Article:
Here is a bit of advice, do not carry anything in your carry on luggage that a TSA screener may want for him or herself as they can apparently steal any personal items they personally wish to own.

Here is a fashion idea, maybe they should trade in those white shirts with the blue patches on the shoulder for nice tan or brown shirts with TSA Armbands on their biceps... much like other fine security groups from Europe in the 1930's and 1940's? Based on the actions of this "person" it would be a fitting change.

When I get to a scanner, I will scan and post the complaint form I was given and started filling out, as well as posting the text of the letter to the TSA I am writing.

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Gray Peterson
July 15, 2004, 09:50 AM
"Wow I have always wanted one like this". Then proceeded to tell me that he had to confiscate my lighter.

Theft, pure and simple. As soon as you get back from your vacation or whatever, I would call the local authorities and register a theft complaint. Bring in your TSA prohibited items list, and everything you could to them, and they might be able to haul off the thief on charges.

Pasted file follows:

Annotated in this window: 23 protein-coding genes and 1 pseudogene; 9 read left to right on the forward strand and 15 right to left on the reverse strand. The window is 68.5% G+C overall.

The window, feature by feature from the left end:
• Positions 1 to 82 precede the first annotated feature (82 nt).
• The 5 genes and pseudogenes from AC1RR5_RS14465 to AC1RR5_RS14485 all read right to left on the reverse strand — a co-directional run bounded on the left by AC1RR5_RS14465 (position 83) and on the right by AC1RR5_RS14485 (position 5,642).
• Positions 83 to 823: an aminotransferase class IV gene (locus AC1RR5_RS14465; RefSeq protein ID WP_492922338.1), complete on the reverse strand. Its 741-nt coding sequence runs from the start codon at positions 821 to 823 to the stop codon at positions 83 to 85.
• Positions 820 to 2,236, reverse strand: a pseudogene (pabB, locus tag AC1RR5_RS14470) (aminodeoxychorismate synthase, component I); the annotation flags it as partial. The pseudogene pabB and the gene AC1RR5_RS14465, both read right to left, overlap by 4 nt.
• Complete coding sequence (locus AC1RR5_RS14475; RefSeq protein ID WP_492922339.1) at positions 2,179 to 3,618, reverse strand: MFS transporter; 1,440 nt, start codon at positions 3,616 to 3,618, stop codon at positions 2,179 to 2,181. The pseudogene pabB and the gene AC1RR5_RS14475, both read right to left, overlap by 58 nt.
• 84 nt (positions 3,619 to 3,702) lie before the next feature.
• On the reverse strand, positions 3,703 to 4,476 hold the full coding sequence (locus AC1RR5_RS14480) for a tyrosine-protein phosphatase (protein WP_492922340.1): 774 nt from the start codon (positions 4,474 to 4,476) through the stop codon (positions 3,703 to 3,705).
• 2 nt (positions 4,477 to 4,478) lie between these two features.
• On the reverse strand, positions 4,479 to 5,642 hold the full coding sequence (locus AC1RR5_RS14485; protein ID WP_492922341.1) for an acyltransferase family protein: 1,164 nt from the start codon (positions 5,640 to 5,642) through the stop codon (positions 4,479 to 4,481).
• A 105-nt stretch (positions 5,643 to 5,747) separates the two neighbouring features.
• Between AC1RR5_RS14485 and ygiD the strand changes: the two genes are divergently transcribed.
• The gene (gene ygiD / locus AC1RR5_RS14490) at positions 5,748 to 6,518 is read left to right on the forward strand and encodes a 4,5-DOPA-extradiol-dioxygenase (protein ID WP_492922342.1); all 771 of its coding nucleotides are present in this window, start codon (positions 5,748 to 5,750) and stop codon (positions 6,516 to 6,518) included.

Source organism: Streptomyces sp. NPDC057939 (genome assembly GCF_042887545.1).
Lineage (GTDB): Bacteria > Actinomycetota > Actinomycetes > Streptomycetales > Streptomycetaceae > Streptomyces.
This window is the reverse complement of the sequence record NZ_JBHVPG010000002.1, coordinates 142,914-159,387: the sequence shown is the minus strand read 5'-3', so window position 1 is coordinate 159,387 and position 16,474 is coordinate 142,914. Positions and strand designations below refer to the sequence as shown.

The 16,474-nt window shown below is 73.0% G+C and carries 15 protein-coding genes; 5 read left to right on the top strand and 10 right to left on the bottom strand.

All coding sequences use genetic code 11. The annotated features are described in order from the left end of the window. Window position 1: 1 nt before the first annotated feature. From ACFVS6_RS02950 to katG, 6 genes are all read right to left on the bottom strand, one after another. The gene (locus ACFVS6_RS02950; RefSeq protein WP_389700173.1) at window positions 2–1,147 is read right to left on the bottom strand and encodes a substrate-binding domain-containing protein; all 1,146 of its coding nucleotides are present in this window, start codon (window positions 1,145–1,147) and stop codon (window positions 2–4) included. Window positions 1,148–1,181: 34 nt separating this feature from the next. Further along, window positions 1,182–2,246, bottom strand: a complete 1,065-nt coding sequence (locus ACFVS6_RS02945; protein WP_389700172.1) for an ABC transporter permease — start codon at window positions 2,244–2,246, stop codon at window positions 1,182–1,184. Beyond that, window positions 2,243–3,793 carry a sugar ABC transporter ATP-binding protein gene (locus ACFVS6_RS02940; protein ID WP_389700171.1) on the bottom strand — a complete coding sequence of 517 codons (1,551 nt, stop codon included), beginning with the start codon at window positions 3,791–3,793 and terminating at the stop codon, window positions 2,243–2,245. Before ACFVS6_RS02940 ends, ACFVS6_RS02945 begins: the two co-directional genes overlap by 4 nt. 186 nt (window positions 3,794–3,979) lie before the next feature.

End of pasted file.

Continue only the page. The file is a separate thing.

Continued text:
0007
July 15, 2004, 11:23 AM
I'm afraid at that point I would have removed the lighter from his hand, laid it across the edge of the table rapped it smartly with the edge of my hand and handed him back the pieces with a smile and "Enjoy, you *&*^$%$&** thief"...:fire: :cuss: :fire:

rick_reno
July 15, 2004, 11:41 AM
I'm afraid at that point I would have removed the lighter from his hand, laid it across the edge of the table rapped it smartly with the edge of my hand and handed him back the pieces with a smile and "Enjoy, you *&*^$%$&**

If you were to do this - you'd be designated as "Improperly Conditioned" and you'd enter one of the reconditioning programs that are funded by our tax dollars. As a citizen of the new Shrub States are not allowed to "reach" toward a person of authority - even something as siimple as a verbal comment can get you a ticket to reconditioning. Wake up folks - 9/11 gave us a police state. Get used to it or move.

fix
July 15, 2004, 11:50 AM
Yep. That's one for NYPD to handle. Clear cut case of theft.

Mikul
July 15, 2004, 12:07 PM
Hysterically illegal fantasy deleted by moderator

Coronach
July 15, 2004, 12:15 PM
It would seem that so much drama could be avoided if the TSA had a policy of retaining items that you could then pick up later, and providing you with a receipt for said items.